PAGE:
March Wrap-Up/April TBR

I realize that it’s the middle of the month and I’m just now getting to this, but I’m okay with that.  In March, I read 17 books.  Here goes:

The Infects by Sean Beaudoin (F) — Zombies, satire and all kinds of pop culture references

Dear Bully edited by Megan Kelley Hall & Carrie Jones (NF) — 70 authors talk about their experiences being bullied, being bystanders, or bullying others

The Coldest Girl in Coldtown by Holly Black (F/ebook) — vampires this time, and they’re not hidden from society, just shunned.

Days of Blood and Starlight (Daughter of Smoke and Bone #2) by Laini Taylor (F/audio) — angels fall in love with demons and a spitfire friend shows up and whips people into shape.

Loki: Agent of Asgard Vol. 2: Loki & Lorali (comic book) — Speed dating at its best.

Chopsticks by Jessica Anthony and Rodrigo Corral (picture book) — probably one of the most difficult book I’ve asked any of my students to read. And there aren’t many words.


Americanah by Chimamanda Ngozi Adichie (F) — Read with Allyn. Commentary on American culture and how black American culture is viewed.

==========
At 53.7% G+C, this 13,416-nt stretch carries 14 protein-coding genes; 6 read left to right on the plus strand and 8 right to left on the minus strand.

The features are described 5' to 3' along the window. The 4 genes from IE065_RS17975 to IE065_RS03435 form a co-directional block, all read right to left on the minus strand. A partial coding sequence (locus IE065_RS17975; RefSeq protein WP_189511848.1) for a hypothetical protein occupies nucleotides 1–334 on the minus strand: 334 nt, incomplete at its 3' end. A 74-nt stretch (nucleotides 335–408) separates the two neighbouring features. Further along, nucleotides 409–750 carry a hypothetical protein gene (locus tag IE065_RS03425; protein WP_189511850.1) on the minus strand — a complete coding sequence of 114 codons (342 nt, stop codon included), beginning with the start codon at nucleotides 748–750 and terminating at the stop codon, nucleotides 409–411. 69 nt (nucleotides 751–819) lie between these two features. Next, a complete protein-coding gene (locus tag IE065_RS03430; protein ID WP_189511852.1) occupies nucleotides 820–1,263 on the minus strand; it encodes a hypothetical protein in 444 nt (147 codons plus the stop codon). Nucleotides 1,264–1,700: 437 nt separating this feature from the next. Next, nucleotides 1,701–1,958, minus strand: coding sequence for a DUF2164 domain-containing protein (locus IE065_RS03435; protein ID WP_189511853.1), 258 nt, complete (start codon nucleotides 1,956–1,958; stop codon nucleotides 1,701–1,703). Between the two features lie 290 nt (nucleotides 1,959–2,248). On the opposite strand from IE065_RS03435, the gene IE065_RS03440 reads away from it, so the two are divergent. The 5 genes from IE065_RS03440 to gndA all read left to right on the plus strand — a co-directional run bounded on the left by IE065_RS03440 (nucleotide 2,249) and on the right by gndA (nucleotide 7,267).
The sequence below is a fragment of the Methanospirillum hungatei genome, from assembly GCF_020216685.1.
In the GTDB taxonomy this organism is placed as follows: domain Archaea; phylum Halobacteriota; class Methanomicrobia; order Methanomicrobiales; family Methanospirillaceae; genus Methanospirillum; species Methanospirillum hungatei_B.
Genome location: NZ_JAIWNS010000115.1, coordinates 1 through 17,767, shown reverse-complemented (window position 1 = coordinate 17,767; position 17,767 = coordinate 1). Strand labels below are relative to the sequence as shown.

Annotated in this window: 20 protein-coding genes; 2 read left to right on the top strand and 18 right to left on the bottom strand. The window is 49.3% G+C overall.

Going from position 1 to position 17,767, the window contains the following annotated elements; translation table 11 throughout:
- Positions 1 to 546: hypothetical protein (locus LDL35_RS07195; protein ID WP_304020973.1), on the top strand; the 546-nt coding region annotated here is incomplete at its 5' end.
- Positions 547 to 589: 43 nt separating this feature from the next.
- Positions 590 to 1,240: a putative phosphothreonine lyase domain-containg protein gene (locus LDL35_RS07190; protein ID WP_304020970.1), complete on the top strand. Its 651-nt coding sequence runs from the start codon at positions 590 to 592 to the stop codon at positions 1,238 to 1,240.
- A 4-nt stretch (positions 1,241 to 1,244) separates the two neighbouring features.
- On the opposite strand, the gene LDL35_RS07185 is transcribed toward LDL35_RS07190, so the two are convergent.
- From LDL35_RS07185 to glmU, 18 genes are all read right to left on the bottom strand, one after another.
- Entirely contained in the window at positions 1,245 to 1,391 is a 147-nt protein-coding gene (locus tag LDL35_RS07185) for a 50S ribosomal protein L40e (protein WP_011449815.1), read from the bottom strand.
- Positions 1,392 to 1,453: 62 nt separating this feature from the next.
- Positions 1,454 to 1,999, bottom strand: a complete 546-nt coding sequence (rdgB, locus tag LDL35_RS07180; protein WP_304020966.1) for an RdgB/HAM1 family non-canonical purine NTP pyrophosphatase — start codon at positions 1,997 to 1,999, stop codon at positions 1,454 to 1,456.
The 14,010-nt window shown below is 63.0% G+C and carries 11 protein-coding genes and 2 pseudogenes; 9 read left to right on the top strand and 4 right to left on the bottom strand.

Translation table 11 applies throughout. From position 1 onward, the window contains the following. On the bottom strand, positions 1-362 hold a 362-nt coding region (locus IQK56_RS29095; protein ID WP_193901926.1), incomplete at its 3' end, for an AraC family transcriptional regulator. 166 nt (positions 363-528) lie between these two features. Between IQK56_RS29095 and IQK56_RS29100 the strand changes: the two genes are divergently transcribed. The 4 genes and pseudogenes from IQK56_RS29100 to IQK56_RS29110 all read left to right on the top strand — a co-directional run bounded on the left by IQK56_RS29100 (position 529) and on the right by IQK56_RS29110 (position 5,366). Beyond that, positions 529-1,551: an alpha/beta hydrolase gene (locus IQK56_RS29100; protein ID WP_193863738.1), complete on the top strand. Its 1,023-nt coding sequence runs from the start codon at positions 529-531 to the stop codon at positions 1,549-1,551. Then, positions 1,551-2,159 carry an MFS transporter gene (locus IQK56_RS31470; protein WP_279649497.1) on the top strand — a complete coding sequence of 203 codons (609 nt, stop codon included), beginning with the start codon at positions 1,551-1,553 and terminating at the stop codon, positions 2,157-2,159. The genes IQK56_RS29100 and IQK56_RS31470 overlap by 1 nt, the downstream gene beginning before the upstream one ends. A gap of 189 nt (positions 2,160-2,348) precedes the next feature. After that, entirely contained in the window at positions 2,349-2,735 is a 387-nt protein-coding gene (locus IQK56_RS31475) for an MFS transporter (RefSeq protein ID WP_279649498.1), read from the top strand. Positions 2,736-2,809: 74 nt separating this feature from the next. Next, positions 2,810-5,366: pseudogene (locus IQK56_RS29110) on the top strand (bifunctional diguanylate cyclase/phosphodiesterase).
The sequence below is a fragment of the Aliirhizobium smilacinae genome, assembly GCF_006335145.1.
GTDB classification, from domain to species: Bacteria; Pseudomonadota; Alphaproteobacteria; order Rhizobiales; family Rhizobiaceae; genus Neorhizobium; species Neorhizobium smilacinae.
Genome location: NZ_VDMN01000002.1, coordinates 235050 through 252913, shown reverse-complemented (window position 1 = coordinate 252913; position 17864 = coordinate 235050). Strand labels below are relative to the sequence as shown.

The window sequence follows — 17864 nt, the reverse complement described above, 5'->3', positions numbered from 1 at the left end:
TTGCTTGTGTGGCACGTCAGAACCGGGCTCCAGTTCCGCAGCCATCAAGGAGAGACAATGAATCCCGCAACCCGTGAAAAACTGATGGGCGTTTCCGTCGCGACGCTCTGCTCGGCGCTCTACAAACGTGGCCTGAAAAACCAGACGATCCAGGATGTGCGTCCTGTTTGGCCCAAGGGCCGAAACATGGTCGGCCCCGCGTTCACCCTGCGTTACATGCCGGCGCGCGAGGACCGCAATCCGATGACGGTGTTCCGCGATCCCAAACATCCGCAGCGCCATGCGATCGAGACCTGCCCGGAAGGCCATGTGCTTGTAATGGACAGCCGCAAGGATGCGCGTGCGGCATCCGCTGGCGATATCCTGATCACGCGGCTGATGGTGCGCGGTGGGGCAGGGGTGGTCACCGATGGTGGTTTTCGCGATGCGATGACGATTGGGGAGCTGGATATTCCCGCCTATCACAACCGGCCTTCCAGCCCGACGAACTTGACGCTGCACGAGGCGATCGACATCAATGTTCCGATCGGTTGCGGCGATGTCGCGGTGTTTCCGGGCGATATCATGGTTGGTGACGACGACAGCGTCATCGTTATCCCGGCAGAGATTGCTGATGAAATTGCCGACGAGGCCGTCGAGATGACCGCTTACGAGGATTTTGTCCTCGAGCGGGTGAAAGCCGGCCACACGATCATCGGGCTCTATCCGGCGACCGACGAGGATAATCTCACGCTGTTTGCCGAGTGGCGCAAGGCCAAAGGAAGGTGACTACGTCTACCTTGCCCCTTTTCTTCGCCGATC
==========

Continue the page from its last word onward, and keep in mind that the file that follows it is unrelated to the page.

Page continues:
The Crocodile Who Didn’t Like Water by Gemma Merino (picture book) — Perhaps a few eggs were switched before birth.

The Impossible Knife of Memory by Laurie Halse Anderson (F) — PTSD, family and high school. Laurie Halse Anderson is a master.

The Long Journey of Mister Poop by Angele Delaunis & Marie Lafrance (picture book) — science, really.

What Video Games Have to Teach us about Learning and Literacy by James Gee (NF) — There is so much to learn about how people learn and the concept of failure that we perpetuate in the educational system.

The Geography Club by Brent Hartinger (F) — Hiding the LGBT community under the guise of a love of cartography.

Wool #1: Holston by Hugh Howey (F) — Dystopian. Everyone lives in a massive silo because the world’s been destroyed. Holston goes out to clean the cameras.

Judging a Book by Its Lover by Lauren Leto (Essays) — What does what you read (and what you don’t read) say about you?

The Darkest Minds by Alexandra Bracken — More dystopian. This time there are also kids with powers.  I want powers.

The Girl Who Fell Beneath Fairyland and Led the Revels There by Catherynne M. Valente (F/audio) — Okay, I was disappointed in this one. Not the story, mind you. I liked the voices that Valente did in the first book and couldn’t get past that she wasn’t reading this one.

Wise Young Fool by Sean Beaudoin (F) — Not as much satire this time, but just as many (if not more) pop culture references.  Music, juvenile incarceration, and mourning the death of a sibling.

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